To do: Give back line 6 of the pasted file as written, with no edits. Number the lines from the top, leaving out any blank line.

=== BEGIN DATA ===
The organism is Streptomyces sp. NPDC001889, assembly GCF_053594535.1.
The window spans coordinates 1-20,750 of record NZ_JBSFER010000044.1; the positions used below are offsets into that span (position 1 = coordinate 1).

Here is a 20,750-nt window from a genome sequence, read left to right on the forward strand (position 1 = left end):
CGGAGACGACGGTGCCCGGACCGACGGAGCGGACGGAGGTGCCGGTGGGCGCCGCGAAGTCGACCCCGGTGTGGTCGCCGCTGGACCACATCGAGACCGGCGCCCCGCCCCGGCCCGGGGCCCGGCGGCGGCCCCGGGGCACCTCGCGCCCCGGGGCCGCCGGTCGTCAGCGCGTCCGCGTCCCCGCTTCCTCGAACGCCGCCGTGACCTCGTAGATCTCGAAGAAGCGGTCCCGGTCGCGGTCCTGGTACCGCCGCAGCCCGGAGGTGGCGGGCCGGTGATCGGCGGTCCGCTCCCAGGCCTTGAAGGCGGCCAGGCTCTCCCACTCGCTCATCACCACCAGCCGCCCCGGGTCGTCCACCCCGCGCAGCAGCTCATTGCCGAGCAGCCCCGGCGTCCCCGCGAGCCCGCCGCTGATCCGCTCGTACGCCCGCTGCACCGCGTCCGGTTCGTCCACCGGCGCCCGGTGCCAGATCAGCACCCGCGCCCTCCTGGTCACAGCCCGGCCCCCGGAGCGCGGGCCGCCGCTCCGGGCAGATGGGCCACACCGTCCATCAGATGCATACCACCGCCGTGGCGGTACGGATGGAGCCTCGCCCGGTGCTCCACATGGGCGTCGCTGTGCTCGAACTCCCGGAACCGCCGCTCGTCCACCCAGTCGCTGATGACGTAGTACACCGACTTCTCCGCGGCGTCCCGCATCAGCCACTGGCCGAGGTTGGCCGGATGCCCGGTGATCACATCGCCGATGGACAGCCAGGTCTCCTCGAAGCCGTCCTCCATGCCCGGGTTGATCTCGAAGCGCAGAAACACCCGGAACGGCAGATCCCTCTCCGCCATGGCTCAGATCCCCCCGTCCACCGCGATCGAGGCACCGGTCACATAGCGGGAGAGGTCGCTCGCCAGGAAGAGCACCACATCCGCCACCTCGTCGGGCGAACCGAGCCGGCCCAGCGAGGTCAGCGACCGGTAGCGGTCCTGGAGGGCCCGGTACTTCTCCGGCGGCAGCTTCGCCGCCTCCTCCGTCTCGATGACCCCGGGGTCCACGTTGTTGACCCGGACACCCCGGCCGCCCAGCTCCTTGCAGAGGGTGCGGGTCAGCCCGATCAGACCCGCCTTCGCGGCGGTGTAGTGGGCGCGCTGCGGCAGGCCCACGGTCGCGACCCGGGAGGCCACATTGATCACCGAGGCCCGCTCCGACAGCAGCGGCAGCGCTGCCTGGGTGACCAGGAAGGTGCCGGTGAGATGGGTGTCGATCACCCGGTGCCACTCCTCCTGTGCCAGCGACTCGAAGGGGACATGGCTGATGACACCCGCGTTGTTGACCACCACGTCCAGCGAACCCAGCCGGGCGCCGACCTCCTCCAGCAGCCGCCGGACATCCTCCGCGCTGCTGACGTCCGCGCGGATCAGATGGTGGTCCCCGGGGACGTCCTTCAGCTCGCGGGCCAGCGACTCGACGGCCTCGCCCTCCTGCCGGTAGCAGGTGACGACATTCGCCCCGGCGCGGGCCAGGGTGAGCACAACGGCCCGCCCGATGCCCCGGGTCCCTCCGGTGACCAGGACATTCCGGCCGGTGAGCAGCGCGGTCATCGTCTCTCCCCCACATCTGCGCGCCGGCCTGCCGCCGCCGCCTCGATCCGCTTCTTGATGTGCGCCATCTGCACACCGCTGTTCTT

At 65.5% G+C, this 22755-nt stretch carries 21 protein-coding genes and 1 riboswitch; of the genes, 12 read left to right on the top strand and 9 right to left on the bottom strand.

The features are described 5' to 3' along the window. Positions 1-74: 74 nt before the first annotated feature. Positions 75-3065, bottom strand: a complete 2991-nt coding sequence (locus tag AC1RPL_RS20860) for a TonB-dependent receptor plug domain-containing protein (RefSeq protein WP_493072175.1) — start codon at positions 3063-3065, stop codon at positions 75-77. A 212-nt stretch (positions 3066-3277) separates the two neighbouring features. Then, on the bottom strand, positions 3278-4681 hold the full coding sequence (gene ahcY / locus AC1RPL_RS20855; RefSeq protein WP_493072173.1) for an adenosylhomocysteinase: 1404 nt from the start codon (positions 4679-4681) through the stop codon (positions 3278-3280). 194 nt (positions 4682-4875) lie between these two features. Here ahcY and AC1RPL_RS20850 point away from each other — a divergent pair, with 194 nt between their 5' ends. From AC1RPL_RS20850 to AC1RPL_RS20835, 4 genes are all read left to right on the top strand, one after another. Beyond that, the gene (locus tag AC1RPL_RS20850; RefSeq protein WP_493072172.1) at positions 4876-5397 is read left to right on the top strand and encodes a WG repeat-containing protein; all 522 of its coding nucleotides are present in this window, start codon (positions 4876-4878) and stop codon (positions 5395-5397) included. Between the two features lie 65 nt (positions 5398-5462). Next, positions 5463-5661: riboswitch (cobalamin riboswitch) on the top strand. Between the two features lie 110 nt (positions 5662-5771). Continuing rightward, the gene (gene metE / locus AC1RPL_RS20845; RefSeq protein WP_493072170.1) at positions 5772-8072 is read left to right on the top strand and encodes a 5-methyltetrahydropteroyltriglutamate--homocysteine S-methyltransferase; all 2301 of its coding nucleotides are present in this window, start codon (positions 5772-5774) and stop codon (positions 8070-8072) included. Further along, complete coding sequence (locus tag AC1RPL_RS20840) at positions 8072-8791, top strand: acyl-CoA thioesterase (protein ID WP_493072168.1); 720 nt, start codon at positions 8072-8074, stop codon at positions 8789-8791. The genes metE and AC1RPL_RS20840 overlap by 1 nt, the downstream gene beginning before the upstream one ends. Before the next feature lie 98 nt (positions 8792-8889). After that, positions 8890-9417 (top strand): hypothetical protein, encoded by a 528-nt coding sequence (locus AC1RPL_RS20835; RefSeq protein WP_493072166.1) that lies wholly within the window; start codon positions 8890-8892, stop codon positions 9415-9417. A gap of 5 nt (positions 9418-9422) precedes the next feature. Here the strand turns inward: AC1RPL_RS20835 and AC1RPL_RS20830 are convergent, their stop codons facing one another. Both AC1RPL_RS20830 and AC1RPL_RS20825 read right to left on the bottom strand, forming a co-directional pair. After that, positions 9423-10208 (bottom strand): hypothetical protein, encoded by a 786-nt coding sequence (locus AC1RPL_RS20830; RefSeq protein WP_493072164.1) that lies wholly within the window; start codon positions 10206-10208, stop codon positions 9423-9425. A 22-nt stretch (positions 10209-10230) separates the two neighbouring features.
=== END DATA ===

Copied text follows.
The features are described 5' to 3' along the window. Positions 1-74: 74 nt before the first annotated feature. Positions 75-3065, bottom strand: a complete 2991-nt coding sequence (locus tag AC1RPL_RS20860) for a TonB-dependent receptor plug domain-containing protein (RefSeq protein WP_493072175.1) — start codon at positions 3063-3065, stop codon at positions 75-77. A 212-nt stretch (positions 3066-3277) separates the two neighbouring features. Then, on the bottom strand, positions 3278-4681 hold the full coding sequence (gene ahcY / locus AC1RPL_RS20855; RefSeq protein WP_493072173.1) for an adenosylhomocysteinase: 1404 nt from the start codon (positions 4679-4681) through the stop codon (positions 3278-3280). 194 nt (positions 4682-4875) lie between these two features. Here ahcY and AC1RPL_RS20850 point away from each other — a divergent pair, with 194 nt between their 5' ends. From AC1RPL_RS20850 to AC1RPL_RS20835, 4 genes are all read left to right on the top strand, one after another. Beyond that, the gene (locus tag AC1RPL_RS20850; RefSeq protein WP_493072172.1) at positions 4876-5397 is read left to right on the top strand and encodes a WG repeat-containing protein; all 522 of its coding nucleotides are present in this window, start codon (positions 4876-4878) and stop codon (positions 5395-5397) included. Between the two features lie 65 nt (positions 5398-5462). Next, positions 5463-5661: riboswitch (cobalamin riboswitch) on the top strand. Between the two features lie 110 nt (positions 5662-5771). Continuing rightward, the gene (gene metE / locus AC1RPL_RS20845; RefSeq protein WP_493072170.1) at positions 5772-8072 is read left to right on the top strand and encodes a 5-methyltetrahydropteroyltriglutamate--homocysteine S-methyltransferase; all 2301 of its coding nucleotides are present in this window, start codon (positions 5772-5774) and stop codon (positions 8070-8072) included. Further along, complete coding sequence (locus tag AC1RPL_RS20840) at positions 8072-8791, top strand: acyl-CoA thioesterase (protein ID WP_493072168.1); 720 nt, start codon at positions 8072-8074, stop codon at positions 8789-8791. The genes metE and AC1RPL_RS20840 overlap by 1 nt, the downstream gene beginning before the upstream one ends. Before the next feature lie 98 nt (positions 8792-8889). After that, positions 8890-9417 (top strand): hypothetical protein, encoded by a 528-nt coding sequence (locus AC1RPL_RS20835; RefSeq protein WP_493072166.1) that lies wholly within the window; start codon positions 8890-8892, stop codon positions 9415-9417. A gap of 5 nt (positions 9418-9422) precedes the next feature. Here the strand turns inward: AC1RPL_RS20835 and AC1RPL_RS20830 are convergent, their stop codons facing one another. Both AC1RPL_RS20830 and AC1RPL_RS20825 read right to left on the bottom strand, forming a co-directional pair. After that, positions 9423-10208 (bottom strand): hypothetical protein, encoded by a 786-nt coding sequence (locus AC1RPL_RS20830; RefSeq protein WP_493072164.1) that lies wholly within the window; start codon positions 10206-10208, stop codon positions 9423-9425. A 22-nt stretch (positions 10209-10230) separates the two neighbouring features.